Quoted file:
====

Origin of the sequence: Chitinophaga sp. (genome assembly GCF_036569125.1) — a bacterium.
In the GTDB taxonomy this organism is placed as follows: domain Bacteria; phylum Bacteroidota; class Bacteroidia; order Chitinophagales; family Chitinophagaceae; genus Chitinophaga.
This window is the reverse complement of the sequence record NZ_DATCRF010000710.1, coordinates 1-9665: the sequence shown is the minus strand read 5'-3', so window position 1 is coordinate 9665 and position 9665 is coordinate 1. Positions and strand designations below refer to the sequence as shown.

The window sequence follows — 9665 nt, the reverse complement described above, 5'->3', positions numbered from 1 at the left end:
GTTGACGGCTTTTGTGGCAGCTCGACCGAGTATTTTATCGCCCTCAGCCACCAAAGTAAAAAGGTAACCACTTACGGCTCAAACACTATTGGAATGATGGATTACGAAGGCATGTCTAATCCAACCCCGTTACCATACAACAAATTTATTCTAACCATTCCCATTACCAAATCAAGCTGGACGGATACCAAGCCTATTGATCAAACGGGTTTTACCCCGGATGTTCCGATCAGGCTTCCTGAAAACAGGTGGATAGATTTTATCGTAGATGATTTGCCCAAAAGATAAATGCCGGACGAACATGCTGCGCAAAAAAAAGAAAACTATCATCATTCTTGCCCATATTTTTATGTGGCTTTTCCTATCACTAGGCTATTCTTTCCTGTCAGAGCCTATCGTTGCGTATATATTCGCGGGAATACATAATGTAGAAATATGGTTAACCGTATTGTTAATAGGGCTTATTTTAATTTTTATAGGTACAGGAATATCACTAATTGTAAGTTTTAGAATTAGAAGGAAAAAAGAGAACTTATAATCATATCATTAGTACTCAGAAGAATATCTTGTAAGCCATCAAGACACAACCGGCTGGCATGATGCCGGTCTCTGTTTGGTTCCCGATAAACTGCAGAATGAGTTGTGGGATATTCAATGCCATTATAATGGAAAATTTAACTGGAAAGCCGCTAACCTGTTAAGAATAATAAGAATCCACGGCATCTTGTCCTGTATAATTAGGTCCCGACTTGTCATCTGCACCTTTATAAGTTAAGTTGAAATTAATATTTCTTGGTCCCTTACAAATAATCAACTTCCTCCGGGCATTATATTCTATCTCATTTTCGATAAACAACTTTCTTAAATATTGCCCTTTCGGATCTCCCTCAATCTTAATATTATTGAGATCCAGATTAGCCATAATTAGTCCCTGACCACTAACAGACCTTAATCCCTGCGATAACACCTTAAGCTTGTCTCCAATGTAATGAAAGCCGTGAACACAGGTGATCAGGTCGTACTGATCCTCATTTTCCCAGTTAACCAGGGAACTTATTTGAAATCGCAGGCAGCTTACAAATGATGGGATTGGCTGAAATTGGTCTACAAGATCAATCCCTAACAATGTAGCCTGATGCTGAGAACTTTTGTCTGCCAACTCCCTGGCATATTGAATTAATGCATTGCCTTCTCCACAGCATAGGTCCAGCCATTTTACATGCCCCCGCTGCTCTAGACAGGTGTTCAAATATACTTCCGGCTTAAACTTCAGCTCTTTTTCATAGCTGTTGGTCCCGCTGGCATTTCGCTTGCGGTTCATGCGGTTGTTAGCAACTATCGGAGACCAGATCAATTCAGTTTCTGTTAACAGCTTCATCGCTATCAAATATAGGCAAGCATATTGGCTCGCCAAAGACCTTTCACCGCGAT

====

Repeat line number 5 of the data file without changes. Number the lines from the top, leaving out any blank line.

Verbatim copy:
GTTGACGGCTTTTGTGGCAGCTCGACCGAGTATTTTATCGCCCTCAGCCACCAAAGTAAAAAGGTAACCACTTACGGCTCAAACACTATTGGAATGATGGATTACGAAGGCATGTCTAATCCAACCCCGTTACCATACAACAAATTTATTCTAACCATTCCCATTACCAAATCAAGCTGGACGGATACCAAGCCTATTGATCAAACGGGTTTTACCCCGGATGTTCCGATCAGGCTTCCTGAAAACAGGTGGATAGATTTTATCGTAGATGATTTGCCCAAAAGATAAATGCCGGACGAACATGCTGCGCAAAAAAAAGAAAACTATCATCATTCTTGCCCATATTTTTATGTGGCTTTTCCTATCACTAGGCTATTCTTTCCTGTCAGAGCCTATCGTTGCGTATATATTCGCGGGAATACATAATGTAGAAATATGGTTAACCGTATTGTTAATAGGGCTTATTTTAATTTTTATAGGTACAGGAATATCACTAATTGTAAGTTTTAGAATTAGAAGGAAAAAAGAGAACTTATAATCATATCATTAGTACTCAGAAGAATATCTTGTAAGCCATCAAGACACAACCGGCTGGCATGATGCCGGTCTCTGTTTGGTTCCCGATAAACTGCAGAATGAGTTGTGGGATATTCAATGCCATTATAATGGAAAATTTAACTGGAAAGCCGCTAACCTGTTAAGAATAATAAGAATCCACGGCATCTTGTCCTGTATAATTAGGTCCCGACTTGTCATCTGCACCTTTATAAGTTAAGTTGAAATTAATATTTCTTGGTCCCTTACAAATAATCAACTTCCTCCGGGCATTATATTCTATCTCATTTTCGATAAACAACTTTCTTAAATATTGCCCTTTCGGATCTCCCTCAATCTTAATATTATTGAGATCCAGATTAGCCATAATTAGTCCCTGACCACTAACAGACCTTAATCCCTGCGATAACACCTTAAGCTTGTCTCCAATGTAATGAAAGCCGTGAACACAGGTGATCAGGTCGTACTGATCCTCATTTTCCCAGTTAACCAGGGAACTTATTTGAAATCGCAGGCAGCTTACAAATGATGGGATTGGCTGAAATTGGTCTACAAGATCAATCCCTAACAATGTAGCCTGATGCTGAGAACTTTTGTCTGCCAACTCCCTGGCATATTGAATTAATGCATTGCCTTCTCCACAGCATAGGTCCAGCCATTTTACATGCCCCCGCTGCTCTAGACAGGTGTTCAAATATACTTCCGGCTTAAACTTCAGCTCTTTTTCATAGCTGTTGGTCCCGCTGGCATTTCGCTTGCGGTTCATGCGGTTGTTAGCAACTATCGGAGACCAGATCAATTCAGTTTCTGTTAACAGCTTCATCGCTATCAAATATAGGCAAGCATATTGGCTCGCCAAAGACCTTTCACCGCGAT